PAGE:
Math Tips from All Walks

8 October 4:00 am
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Math Tips from All Walks




This is an article from’s newest e-magazine. The magazine is chocked full of great information-perfect for teaching preschool math–calculus.


Math is an intimidating subject for me. So for this article I decided to seek out the advice of those around me who have more experience and I am sharing it with you! And while I think that this information will be helpful, I would encourage you to do some research for yourself as well. If you have concerns about a certain subject it can be really helpful to talk about it and learn from others.

Veteran Math Teacher

This advice comes from a 25 year veteran of teaching math in the public schools. I asked for general tips when preparing to teach math. Her advice was–

Make sure you teach concepts from concrete to abstract. For example you can find out why you might need to use a certain concept and then decide how to figure it out.   Or you may want to use manipulatives to learn a concept before you learn how to write it out on paper.

I like what it says in the Life of Fred book —

“every piece of mathematics first happens in Fred’s everyday life, he needs it, then we do it.”

Find various ways to write a problem

3 x 7 can be:







Have the student describe how they would solve the problem. This can be   especially helpful if there is a struggle to solve a problem because the act of     describing the actions taken can bring clarity.

Teach in depth. Don’t just touch on something or only teach the number of lessons in your book. Teach to the point where the concept is understood.       And continue to review.

Suggested Resources and Curriculum

Singapore Math

Number Sense Routines by Jessica Shumway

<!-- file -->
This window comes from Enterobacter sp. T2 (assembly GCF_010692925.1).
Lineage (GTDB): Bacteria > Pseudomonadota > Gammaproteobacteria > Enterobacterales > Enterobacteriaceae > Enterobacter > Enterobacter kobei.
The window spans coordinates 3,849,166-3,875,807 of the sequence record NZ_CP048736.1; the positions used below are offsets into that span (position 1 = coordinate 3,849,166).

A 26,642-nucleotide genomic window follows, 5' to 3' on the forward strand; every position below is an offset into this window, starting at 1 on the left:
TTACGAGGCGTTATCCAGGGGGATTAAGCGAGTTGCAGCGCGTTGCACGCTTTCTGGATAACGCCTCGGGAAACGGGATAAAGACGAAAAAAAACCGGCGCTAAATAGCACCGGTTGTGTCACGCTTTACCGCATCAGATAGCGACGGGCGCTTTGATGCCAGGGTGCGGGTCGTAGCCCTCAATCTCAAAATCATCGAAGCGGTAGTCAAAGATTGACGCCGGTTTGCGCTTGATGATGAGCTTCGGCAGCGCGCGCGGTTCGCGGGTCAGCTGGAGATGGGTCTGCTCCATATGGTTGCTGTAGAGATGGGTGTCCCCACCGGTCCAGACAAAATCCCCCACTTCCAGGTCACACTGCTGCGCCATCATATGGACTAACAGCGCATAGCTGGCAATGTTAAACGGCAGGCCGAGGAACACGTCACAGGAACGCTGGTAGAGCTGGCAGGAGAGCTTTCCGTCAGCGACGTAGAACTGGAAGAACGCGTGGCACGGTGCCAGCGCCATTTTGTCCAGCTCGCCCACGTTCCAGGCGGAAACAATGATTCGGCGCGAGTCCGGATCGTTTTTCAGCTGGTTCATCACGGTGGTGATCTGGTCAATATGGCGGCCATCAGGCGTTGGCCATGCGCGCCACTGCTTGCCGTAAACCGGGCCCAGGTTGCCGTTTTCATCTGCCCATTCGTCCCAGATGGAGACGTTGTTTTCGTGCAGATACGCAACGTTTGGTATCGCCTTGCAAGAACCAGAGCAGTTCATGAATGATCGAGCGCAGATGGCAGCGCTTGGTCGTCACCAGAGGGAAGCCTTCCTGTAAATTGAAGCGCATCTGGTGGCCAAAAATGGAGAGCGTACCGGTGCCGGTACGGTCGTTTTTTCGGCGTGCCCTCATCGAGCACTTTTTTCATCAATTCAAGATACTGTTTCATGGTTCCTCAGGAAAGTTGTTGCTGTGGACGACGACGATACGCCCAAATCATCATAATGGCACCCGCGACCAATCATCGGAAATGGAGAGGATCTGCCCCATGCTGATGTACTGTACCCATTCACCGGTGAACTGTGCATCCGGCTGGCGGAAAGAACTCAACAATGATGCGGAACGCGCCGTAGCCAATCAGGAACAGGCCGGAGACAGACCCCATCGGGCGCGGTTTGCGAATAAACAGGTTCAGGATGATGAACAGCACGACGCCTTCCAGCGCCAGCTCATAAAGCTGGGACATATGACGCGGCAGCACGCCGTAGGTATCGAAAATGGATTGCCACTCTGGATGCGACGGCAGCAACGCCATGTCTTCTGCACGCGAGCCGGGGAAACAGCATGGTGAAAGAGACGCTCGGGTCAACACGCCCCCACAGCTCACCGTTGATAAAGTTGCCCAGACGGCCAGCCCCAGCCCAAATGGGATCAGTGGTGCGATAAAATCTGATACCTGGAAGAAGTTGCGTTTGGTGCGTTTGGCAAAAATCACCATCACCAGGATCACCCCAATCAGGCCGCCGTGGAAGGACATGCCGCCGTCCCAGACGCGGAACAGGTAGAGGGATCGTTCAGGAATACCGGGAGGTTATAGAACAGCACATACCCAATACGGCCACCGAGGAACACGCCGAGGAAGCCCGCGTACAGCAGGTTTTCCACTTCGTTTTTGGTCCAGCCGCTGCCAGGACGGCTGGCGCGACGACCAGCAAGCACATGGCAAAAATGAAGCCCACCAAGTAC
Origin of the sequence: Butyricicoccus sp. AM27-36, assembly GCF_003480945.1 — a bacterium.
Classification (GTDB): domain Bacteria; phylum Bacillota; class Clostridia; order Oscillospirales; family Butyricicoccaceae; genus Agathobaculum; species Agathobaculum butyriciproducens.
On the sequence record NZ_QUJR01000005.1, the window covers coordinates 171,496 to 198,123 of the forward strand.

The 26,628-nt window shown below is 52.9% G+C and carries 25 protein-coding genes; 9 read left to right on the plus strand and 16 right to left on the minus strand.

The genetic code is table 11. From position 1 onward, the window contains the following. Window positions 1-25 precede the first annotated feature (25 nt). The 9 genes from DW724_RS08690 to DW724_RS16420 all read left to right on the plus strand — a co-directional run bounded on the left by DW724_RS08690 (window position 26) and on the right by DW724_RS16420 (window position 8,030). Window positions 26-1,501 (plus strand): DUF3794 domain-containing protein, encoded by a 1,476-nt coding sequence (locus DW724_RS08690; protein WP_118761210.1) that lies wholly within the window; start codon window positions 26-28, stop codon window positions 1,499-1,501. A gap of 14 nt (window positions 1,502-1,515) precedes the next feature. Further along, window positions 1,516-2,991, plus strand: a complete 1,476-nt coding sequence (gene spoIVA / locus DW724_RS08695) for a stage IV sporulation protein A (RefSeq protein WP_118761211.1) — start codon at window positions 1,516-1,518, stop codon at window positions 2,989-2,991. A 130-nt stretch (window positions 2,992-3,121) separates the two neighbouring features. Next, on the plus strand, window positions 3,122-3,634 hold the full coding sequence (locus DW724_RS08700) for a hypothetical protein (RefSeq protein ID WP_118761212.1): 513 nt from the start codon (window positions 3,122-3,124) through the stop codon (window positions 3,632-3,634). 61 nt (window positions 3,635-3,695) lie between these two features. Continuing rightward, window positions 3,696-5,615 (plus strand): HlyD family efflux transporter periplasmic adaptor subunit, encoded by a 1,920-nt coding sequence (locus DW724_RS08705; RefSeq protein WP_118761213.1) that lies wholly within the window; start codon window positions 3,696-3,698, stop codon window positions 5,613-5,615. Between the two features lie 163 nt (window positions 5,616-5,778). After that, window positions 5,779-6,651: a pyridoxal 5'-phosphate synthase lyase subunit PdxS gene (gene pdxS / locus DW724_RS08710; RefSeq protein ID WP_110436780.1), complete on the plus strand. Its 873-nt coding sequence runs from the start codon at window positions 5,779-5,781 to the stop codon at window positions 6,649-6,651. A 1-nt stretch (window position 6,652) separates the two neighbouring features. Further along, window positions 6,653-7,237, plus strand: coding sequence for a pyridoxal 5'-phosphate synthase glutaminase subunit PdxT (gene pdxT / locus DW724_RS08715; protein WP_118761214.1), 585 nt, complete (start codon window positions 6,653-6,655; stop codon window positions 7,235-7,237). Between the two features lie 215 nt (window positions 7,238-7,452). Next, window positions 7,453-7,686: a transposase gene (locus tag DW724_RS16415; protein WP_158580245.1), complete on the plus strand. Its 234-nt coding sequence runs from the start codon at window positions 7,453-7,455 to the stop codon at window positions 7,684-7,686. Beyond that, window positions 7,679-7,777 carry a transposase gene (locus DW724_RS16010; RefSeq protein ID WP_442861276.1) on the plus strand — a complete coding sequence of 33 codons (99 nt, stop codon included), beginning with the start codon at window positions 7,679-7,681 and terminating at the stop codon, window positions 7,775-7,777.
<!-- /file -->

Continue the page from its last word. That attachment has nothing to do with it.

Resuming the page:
Math Curse by Jon Scieszka (this is a novel)

You can see one of her students’ favorite games on my blog at

Veteran Homeschooler

This advice comes from a fellow homeschool teacher who has students ranging from pre-school to 10th grade.

“Math is so every day… you need to see where you are using math and get your kids geared towards it”

  • Especially in the younger years, play tons of games!  Make math fun! Make math meaningful. Especially leading up to 2nd grade, it’s vital to play lots of games and utilize manipulatives in learning.
  • An emphasis on learning place values is an important aspect of early Math.
  • If you have older children, have them play one math or one English game each day with a younger sibling. It’s beneficial to both of them!

Suggested Resources and Curriculum


Hands-On Math by Creative Teaching Press (these are available for multiple grades)

Math Grades 1-3: The Best of The Mailbox Magazine-Book 2


Dino Math Tracks

Funtastic Frogs

Previously Homeschooled Student

These tips are from a friend of mine who was homeschooled from K-12. These are the two things that stood out to her:

  1. Hide the answer key! This is funny in a way, but is also a good reminder to make sure we are teaching to the point of our children gaining understanding, not just filling out worksheets. This may take more attentiveness on our part but is well worth it.
  2. Manipulatives! Yet again another vote for hands-on math and manipulatives. In an otherwise text-book ridden math curriculum, the lessons on money were taught to my friend using real money. She felt that she was able to grasp the concepts fully because of the chance to learn in a hands-on manner.

Grade School Teacher

This was a fun and enlightening conversation. I visited with a friend of mine who teaches 2nd grade. She described to me a method of introducing new concepts with a game. She doesn’t call it “math”, she just allows the children to play the game and enjoy it. Later she discusses the topic in the math lesson and she can watch the connections being made. Of ten her students will ask her, “Isn’t this the ___ game?” to which she replies to the class, “What do you think? Is this the game we played?” Then they can discuss how it is similar or not.

She kindly agreed to share one of the games that she uses, you can see it on my blog at

You can also visit my Math Games Pinterest page for more ideas. Most are for the lower elementary grades, but I’ll be adding more soon!

Writing this article has really made a difference in my approach to teaching math this year. I am actually more excited about math than any of the other subjects. I feel like I have finally found a balance between using strictly rote memorization and being worried that I am being so casual that my children won’t make the right connections. I hope these tips are inspirational to you as well! You can follow me at where I will be sharing games, resources and fun activities we are using in our homeschool this year!





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